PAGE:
Joyless House Book Reviews
The Ice Cream Man
& Other Stories
by: Sam Pink
So, Pink is back with a brand new edition... stories from Chicago, Florida and Michigan... and you'll all be glad to know I'm already spent of the will to make this review read vaguely like a Vanilla Ice song.
If you are familiar with Joyless House Reviews you already know that we are fans of Sam's work. To claim impartiality at this point would be sick and wrong. But... what about familiarity breeding contempt? Sounds pretty sexy doesn't it? (eyebrows move up & down suggestively) Will Pink's turn as the Ice Cream Man be the Trick Too Fucking Far? Will the fruit of this vine finally turn sour to the finicky tastes of this online reviewer? Will the voice finally begin to cloy in this the sweetest of Pink's collections? Do we have the sticky makings of a literary rift for the ages??!!
No indeed. In fact this may be my favorite book yet in the ever-growing, the veiny and slick, the fat & formidable Pink Cannon. A few stories, Blue Victoria in particular, are marked by a new grimness. It's a trademark of Pink's to explore the miserable and mundane in life, ultimately sparing the reader with his humor and humanity. Many of the stories here are along that same line, but there are also a couple that leave you with a little hole in your gut. It's like the author put his meaty paw on your shoulder, looked you calmly in the eye, poured all the knowledge of his hardscrabble years into your jittery soul, and with his other hand, shot you in the stomach with one of those tiny guns ladies keep in their stocking in old time gangster movies.
You wipe away one small tear as you watch him walk away, with his steel-toed gait. God bless that man, you whisper. Then you put a hand to your gut and looking at it think, why am I bleeding?
Anthony Dragonetti Expat Press
Alright! (stretches, cracks knuckles) Time to get down to my favorite bit of business: reviewing a book by an author on the same label that publishes my shit. Not a queasy proposition in the least! (begins to absently rip out large tufts of hair from groin area)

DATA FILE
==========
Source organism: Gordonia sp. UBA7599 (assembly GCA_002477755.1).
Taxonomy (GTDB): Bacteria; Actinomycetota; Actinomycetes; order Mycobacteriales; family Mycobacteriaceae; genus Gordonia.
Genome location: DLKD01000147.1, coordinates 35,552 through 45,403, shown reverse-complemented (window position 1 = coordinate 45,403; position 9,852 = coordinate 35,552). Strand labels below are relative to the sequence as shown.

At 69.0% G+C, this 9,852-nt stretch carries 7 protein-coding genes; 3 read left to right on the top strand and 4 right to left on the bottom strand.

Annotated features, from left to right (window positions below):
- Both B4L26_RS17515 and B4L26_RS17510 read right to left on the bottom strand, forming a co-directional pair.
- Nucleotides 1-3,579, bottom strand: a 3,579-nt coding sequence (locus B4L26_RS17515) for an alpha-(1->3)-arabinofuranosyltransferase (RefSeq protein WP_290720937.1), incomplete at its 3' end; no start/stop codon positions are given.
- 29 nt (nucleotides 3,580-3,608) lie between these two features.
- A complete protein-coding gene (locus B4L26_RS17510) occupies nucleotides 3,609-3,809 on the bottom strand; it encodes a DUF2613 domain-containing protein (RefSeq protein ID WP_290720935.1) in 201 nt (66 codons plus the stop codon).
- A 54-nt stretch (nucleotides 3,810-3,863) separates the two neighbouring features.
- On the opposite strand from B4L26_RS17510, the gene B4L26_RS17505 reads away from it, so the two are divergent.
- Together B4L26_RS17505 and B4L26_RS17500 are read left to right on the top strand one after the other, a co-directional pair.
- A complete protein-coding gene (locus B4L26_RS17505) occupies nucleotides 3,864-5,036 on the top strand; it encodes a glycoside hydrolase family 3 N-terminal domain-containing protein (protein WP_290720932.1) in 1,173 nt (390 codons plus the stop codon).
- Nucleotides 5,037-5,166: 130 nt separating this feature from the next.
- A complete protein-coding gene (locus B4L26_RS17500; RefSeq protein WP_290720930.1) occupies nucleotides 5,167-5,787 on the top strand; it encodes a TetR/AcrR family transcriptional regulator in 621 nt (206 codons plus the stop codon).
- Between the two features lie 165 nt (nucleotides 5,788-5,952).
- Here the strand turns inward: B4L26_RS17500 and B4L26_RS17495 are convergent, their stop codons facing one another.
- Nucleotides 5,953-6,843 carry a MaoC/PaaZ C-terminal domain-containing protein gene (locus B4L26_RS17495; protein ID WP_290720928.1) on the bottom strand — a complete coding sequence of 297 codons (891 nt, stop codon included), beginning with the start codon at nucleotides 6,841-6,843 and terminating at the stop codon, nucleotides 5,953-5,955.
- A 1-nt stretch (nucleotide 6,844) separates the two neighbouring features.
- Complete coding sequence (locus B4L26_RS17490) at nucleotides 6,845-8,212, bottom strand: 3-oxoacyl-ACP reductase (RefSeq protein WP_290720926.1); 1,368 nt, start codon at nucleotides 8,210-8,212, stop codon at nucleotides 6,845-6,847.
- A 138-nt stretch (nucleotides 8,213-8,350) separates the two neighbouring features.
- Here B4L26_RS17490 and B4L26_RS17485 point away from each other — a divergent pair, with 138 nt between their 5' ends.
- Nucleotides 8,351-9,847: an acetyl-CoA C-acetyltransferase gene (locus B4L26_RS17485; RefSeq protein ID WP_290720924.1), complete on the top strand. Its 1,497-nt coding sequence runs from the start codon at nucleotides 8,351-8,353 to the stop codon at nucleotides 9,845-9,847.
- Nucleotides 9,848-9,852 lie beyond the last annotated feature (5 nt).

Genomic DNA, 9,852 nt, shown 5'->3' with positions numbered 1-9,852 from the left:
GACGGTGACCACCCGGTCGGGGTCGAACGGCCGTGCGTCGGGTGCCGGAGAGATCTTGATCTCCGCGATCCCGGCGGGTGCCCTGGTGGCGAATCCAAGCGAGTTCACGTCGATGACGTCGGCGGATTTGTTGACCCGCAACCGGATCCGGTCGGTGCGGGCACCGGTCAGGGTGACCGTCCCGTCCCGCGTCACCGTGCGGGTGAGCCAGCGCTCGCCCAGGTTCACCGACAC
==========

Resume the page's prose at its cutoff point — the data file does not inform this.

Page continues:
Ha, ha. Just kidding folks. We keep it as clean as an olympic swimmer around here. Thankfully, once again, the editorial eye at Expat Press proves to be unassailable.
Confidence Man is the debut from NYC's own Anthony Dragonetti. It's a cohesive collection of shorts that reads like a well-written diary. Still it doesn't come off as overly solipsistic. The city itself, the author's family, his Italian heritage and (cue creepy organ music) the Catholic church all serve as characters crucial to the narrative. The prose here is great, in the realist style, I would say, not quite minimalist (a sigh of relief from everyone who's been bludgeoned by the avalanche of books full of four word poems), but efficient. Sort of reminiscent of the beat aesthetic (genre cliche used to maximize relatability, sorry [you hypersensitive pricks]) where a piece is meant to be read out loud. The stories here have natural meter and musicality. And... I guess we're pissing all over the fourth wall here... I can verify; it checks out. I heard Anthony read a couple selections from the book live and in the flesh. We snuck it in before the great zombie apocalypse.
You know what? Fuck it, as long as we're doing the dirty dog on the whack-ass rules of literary journalism (just that phrase makes you want to punch somebody in the face, don't it?) here's the scoop: I got to meet Anthony and he's exactly as advertised. He's a sincere dude, in it for the right reasons, and it comes through in his work. Same goes for Pink.
Confidence Man is an earnest attempt to reconcile life in this modern age. A quest for truth and morality. A walk in the dark urban woods, holding hands with the ghosts of family, faith, New York City and the fucking internet. It's real and it's real good. Shop Expat Press, Soft Skull, 11:11, Heavy Athletics, all that shit. Stay safe or kill with faith. Selah.